Scouting Through History


Scouting History – Bits & Pieces #1 - Margaret Olivia Sage by Dave Eby

 

The total amount of contributions received in 1912 by the National Council, BSA was $36,326.06 which kept the fledgling organization afloat financially. Of this amount, five people donated $29,300 which represented 81% of the total received. 361 other people and Scout troops donated the remainder. Those five donors were Mortimer Schiff who gave $4,800.00, George D. Pratt who gave $5,500.00 (he was the first treasurer of the BSA), John D. Rockefeller Jr. who gave $6,000.00 and Andrew Carnegie who also gave $6,000.00. The fifth and the largest donor in 1912 was a woman named Mrs. (Russell) Margaret Olivia Sage who gave $7,000.00. She had no connection to Scouting yet she is more than just a footnote in Scouting history. She was the richest woman in America in the early 1900’s. Her husband had made a large fortune and died leaving her many tens of millions of dollars. She spent the last twelve years of her life giving it away. She was the main benefactor to William T. Hornaday’s “Permanent Wildlife Protection Fund” (P.W.L.P.F.) which was a $100,000 endowment Dr. Hornaday created in 1913 to supply income to fight anti-wildlife legislation and forces. Mrs. Sage personally donated $25,000 to it; far more than any other person. One of the features of this fund was a “Distinguished Service to Wild Life” Gold Medal program that Dr. Hornaday first proposed to the BSA in 1914 to promote the protection of wild life. The very first medal awarded from this program, which eventually became the named “Hornaday Awards” in 1938 (after Hornaday’s death in 1937), was presented on June 29, 1917 to Margaret Olivia Sage. In 1912 she had purchased the massive 76,000 acre Marsh Island in the Gulf of Mexico and later donated it to the State of Louisiana as a bird sanctuary of which it remains. The P.W.L.P.F. Medal program was used by four different organizations including the Boy Scouts of America. The medal from 1917 through 1937 was called the “Wild Life Protection Medal” of the P.W.L.P.F. After Hornaday’s death the $100,000.00 fund was transferred to the New York Zoological Society per the 1913 P.W.L.P.F. bylaws and it became their endowment and they renamed the awards in Hornaday’s honor and sponsored the Hornaday Awards program for the next 35 years. (The original design medal and badge were used by the BSA until they redesigned it in 1952.) At that point it likely became solely a BSA program. Mrs. Sage’s 1917 medal is part of the Sage collection at the Rockefeller Archive in New York. From her husband’s death in 1906 until her own death in 1918, it is estimated she gave away $80,000,000.00. The basic tenant of her philanthropy was that it had to impact human life for the better.  She was extraordinary in life and in death as the foundation she created and endowed in 1907, the Russell Sage Foundation, continues to make a difference.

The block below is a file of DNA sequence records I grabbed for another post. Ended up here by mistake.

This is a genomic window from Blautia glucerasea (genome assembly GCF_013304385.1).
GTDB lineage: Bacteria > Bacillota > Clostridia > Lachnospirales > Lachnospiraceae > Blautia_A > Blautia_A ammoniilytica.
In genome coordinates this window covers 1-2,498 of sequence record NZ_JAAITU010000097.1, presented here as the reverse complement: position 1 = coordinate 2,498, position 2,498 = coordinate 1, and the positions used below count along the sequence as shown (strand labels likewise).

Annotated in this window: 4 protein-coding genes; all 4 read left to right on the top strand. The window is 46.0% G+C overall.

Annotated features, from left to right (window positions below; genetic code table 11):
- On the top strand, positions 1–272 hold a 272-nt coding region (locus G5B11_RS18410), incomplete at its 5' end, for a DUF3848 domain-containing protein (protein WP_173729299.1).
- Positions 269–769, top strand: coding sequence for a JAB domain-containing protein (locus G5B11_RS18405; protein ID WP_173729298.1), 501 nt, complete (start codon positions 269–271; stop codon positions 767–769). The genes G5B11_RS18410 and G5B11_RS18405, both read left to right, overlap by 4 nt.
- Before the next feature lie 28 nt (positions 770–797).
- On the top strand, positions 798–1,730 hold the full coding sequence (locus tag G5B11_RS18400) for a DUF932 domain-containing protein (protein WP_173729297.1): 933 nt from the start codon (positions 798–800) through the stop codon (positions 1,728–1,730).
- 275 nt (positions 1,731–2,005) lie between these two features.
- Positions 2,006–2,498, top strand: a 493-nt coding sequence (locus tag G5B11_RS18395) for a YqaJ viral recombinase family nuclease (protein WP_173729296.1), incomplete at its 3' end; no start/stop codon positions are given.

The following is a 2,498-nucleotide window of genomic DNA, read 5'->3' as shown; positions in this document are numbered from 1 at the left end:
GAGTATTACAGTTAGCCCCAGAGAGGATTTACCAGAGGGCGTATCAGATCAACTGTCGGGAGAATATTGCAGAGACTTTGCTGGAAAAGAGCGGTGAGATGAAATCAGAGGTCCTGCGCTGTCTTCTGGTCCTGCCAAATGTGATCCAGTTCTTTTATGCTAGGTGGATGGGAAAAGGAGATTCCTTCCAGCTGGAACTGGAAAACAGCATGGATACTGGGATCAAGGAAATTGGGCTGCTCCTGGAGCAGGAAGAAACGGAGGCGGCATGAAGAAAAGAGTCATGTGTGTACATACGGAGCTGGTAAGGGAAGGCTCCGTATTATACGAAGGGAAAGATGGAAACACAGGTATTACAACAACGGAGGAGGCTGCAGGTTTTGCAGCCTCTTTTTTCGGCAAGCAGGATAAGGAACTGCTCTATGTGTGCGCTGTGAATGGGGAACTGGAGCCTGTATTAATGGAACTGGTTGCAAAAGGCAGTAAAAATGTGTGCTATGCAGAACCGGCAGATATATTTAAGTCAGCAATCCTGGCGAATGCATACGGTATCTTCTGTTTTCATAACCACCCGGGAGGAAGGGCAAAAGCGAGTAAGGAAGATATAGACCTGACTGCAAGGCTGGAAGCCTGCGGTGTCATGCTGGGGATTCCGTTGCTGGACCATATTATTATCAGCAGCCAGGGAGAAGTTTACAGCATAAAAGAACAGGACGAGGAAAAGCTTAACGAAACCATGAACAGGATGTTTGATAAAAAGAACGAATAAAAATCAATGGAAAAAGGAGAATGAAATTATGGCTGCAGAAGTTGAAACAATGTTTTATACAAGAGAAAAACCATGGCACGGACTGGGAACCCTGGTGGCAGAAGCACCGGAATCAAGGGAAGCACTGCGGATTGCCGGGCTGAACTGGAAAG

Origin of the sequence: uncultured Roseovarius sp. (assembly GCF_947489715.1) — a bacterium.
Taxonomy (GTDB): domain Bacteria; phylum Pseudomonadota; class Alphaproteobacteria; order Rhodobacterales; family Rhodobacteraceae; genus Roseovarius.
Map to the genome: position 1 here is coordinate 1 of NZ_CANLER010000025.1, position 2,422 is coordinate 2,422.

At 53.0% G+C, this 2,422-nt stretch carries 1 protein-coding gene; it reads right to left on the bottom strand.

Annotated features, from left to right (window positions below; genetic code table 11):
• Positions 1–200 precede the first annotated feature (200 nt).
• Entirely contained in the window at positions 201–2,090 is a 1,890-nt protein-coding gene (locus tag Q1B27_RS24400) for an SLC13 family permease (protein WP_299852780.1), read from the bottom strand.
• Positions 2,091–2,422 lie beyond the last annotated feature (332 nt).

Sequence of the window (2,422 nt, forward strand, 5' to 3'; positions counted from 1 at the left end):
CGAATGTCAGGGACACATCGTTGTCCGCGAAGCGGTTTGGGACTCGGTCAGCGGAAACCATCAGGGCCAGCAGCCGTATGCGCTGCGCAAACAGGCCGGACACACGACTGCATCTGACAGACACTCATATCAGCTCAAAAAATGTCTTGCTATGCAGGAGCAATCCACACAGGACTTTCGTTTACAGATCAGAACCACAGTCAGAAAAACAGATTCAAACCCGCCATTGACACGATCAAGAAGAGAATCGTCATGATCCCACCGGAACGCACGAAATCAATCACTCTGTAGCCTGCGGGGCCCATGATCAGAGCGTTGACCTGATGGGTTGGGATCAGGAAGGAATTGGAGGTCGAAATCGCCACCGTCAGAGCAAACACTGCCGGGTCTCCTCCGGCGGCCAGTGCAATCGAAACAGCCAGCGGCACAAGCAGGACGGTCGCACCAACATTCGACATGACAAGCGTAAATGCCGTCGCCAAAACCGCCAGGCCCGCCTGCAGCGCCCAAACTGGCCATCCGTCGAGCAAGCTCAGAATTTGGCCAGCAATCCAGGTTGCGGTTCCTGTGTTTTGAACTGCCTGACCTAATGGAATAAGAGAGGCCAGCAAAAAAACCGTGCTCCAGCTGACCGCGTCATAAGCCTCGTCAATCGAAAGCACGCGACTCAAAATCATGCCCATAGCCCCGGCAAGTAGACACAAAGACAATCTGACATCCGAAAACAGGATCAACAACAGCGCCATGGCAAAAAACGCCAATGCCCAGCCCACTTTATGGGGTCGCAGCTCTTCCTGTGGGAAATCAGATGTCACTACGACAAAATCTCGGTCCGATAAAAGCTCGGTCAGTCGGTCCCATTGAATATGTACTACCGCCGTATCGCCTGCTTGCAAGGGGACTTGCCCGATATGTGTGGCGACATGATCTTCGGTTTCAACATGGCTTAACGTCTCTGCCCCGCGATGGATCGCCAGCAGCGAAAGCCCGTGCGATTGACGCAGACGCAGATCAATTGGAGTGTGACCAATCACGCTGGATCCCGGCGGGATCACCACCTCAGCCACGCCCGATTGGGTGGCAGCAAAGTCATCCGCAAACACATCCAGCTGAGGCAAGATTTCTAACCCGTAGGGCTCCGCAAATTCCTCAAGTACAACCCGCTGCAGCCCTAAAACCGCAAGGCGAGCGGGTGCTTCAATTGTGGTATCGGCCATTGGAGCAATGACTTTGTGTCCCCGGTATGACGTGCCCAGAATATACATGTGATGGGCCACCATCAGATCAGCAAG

Sources of information:

 

Third Annual BSA Report from February 11, 1913

Unpublished Hornaday letters from the archive of the Bronx Zoo

Early annual reports of the P.W.L.P.F.

The 1937 and 1938 BSA Annual Reports to Congress

Other documentation came from the Rockefeller Archive and the Library of Congress.

 

Written by

David L. Eby

Council Historian

Miakonda Scouting Museum

Erie Shores Council, BSA

Toledo, Ohio

 


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